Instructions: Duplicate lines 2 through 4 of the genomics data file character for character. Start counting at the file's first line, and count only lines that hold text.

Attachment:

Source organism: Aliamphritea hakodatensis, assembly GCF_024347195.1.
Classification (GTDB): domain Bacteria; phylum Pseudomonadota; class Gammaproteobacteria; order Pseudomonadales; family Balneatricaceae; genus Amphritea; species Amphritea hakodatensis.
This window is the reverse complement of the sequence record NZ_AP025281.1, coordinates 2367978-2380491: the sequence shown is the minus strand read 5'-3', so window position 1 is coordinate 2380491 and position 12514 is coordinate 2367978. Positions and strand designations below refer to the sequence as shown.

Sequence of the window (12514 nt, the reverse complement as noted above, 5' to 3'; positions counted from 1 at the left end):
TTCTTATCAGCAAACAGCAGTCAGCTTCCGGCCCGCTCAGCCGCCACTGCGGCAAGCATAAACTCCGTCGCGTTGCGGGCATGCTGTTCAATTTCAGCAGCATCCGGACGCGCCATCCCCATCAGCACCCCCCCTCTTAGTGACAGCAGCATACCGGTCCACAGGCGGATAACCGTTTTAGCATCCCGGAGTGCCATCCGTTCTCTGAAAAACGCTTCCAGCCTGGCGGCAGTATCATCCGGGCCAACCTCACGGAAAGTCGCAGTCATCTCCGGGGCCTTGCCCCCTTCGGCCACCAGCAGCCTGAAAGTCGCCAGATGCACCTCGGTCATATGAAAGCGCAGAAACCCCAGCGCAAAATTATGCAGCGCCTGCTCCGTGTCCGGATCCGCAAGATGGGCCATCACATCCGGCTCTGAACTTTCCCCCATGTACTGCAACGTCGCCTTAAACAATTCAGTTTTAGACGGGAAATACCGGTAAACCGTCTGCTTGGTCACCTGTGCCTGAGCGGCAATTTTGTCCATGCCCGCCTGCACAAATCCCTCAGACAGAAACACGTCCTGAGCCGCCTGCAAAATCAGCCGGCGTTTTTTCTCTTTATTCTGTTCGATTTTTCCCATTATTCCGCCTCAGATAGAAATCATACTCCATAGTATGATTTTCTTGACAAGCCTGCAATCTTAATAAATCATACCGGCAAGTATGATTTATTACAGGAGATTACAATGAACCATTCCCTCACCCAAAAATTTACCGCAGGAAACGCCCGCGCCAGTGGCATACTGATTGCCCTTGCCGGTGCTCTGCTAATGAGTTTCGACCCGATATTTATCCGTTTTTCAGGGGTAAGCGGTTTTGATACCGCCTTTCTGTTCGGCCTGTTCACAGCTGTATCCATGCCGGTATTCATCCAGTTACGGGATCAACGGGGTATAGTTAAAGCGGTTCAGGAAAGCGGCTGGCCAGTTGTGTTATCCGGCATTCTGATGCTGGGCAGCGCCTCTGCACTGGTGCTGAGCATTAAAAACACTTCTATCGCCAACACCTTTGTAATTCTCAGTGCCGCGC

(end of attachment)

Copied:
Classification (GTDB): domain Bacteria; phylum Pseudomonadota; class Gammaproteobacteria; order Pseudomonadales; family Balneatricaceae; genus Amphritea; species Amphritea hakodatensis.
This window is the reverse complement of the sequence record NZ_AP025281.1, coordinates 2367978-2380491: the sequence shown is the minus strand read 5'-3', so window position 1 is coordinate 2380491 and position 12514 is coordinate 2367978. Positions and strand designations below refer to the sequence as shown.

Sequence of the window (12514 nt, the reverse complement as noted above, 5' to 3'; positions counted from 1 at the left end):